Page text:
Cincinnati's urban residential revival accelerates with $3.5 million in state tax credit awards

Union Terminal and Price Hill get big wins, too

CINCINNATI -- The repopulation of Cincinnati's Downtown and Over-the-Rhine got a another boost from Ohio Wednesday with more than $3.5 million in tax credits pumped into eight apartment and retail projects.

The eight residential projects continue the remarkable turnaround of Cincinnati's core that has seen long-vacant, dilapidated buildings transformed into apartments and condominiums targeted to everyone from low-income to high-income residents.

Model Group won credits for all five projects it applied for, which means the developer plans to break ground this summer on five building renovations that will yield 39 apartments.

The residential projects range include upscale market-rate housing but also three buildings, collectively known as the Morgan Apartments, that will add 18 apartments with rents targeted toward people making 60 percent of the region's median income or less.

"The state credits, whether it's affordable or market rate or workforce housing, it's a really important tool for all these projects," Bobby Maly, a Model Group principal, said.

In all, Ohio granted $35 million in tax credits that also included a $5 million credit for the ongoing Union Terminal renovation and nearly $2 million to transform Price Hill's vacant Masonic lodge into an events center.

RELATED: Union Terminal wins $5 million in tax credits for massive renovation

Union Terminal's ongoing renovation.

The breakdown of all 10 Cincinnati projects that won historic tax credits:

1) Union Terminal, $5 million credit for $233.5 million project rehabbing the iconic Cincinnati former train terminal that is now home to the Cincinnati Museum Center's three museums and an Amtrak station.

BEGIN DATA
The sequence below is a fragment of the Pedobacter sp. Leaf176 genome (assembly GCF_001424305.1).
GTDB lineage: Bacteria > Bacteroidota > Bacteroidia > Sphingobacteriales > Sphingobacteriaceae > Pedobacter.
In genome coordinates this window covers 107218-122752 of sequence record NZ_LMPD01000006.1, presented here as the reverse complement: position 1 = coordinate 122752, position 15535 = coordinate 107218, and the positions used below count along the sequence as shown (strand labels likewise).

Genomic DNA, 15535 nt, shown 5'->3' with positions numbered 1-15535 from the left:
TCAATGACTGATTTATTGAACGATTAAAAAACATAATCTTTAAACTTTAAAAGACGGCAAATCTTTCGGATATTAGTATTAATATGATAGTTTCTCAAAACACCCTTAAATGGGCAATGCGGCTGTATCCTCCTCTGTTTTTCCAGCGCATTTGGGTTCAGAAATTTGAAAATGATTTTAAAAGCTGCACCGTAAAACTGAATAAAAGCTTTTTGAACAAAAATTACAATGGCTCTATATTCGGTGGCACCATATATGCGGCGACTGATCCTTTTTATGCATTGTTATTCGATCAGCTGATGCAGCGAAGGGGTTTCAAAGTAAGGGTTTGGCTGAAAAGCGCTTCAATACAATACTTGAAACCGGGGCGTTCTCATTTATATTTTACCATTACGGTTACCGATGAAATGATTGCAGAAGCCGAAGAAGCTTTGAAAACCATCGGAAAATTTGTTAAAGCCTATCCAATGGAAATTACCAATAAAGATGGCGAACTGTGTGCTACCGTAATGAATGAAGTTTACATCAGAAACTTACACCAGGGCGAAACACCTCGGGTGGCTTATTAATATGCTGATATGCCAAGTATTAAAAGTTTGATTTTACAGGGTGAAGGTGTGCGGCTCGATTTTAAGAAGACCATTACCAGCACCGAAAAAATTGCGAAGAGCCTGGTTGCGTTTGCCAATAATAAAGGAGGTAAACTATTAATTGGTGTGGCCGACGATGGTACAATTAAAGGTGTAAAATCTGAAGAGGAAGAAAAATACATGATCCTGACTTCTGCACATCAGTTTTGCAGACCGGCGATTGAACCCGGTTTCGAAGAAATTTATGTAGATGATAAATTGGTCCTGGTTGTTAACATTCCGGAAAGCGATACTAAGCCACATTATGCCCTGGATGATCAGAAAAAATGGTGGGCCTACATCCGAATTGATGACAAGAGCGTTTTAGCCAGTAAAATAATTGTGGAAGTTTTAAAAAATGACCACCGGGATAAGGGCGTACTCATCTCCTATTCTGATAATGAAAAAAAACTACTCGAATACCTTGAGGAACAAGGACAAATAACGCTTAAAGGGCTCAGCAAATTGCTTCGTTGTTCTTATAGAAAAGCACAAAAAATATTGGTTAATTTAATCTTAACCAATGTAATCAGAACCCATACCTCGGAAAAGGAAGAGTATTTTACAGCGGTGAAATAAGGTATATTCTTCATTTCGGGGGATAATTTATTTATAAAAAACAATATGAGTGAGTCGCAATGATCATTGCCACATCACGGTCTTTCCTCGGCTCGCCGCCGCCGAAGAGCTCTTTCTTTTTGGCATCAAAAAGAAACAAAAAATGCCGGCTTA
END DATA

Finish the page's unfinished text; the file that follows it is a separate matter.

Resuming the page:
2) Price Hill Masonic Lodge, 3301 Price Ave., $1.9 million credit for $19.2 million project that will transform the dilapidated former Masonic Lodge into a two-story events space and basement offices for Price Hill Will.

3) 126 E. Sixth Street $1.9 million credit for $20 million rehab of The Reakirt Building, a 10-story commercial building to be converted into first floor commercial space and 36 apartments on upper floors.

4) 1902-1904 Vine St., $250,000 credit for $1.5 million project for nine apartments for those making 60 percent of the median income or less.

5) 1900 Vine St., $249,000 credit for $1.5 million project to create four apartments with rents geared toward residents who make 60 percent of the region's median income or less, with street-level retail.

6) 620-622 Vine St., $249,000 credit for $1.5 million rehabilitation of the former House of Adam mens wear shop building street-level commercial space and upper story apartments.

7) 1731 Elm St., $249,000 credit for $1.8 million project that renovate five-story building for street-level retail and upper-floor apartments.

8) 53 E. Clifton Ave., $194,000 credit for $993,000 project for five apartments affordable for low-income residents.

9) 1815 Elm St., $186,000 credit for $1.87 million renovation of three-floor building for street-level retail and upper-floor apartments.

10) Niehoff Flats, 21 E. 15th St., $138,000 credit for $1.2 million project to renovate vacant building into six market-rate apartments.

Maly said Cincinnati, with its plethora of historic but rundown buildings, has recently benefited more from historic tax credits than most cities in the country.

"Cincinnati has more usage of the credits than anyone else in Ohio, and it's definitely near the top of the list in the country," he said.

All of the Greater Cincinnati tax credits were awarded within city limits, and all but two were awarded in Over-the-Rhine and Downtown.

The big exceptions are Union Terminal and Price Hill's Masonic Lodge.

Price Hill Will has been laboring to convert a vacant eyesore into a magnet for west side weddings, concerts and other special events.

RELATED: East Price Hill has a grand events space in its sights to bookend its Incline District

Maly was surprised that other neighborhoods experiencing revitalization weren't able to cash in on this round of tax credits, especially because credits for smaller projects are less competitive. 

But he said the compliance paperwork and legal requirements are no less onerous, which may dissuade smaller businesses from going through the process.

"It's a lot of work and compliance and if you've never done it before, daunting and complex," he said.

Bob Driehaus covers economic development. Contact him and follow stories on Facebook, Google, and Twitter.

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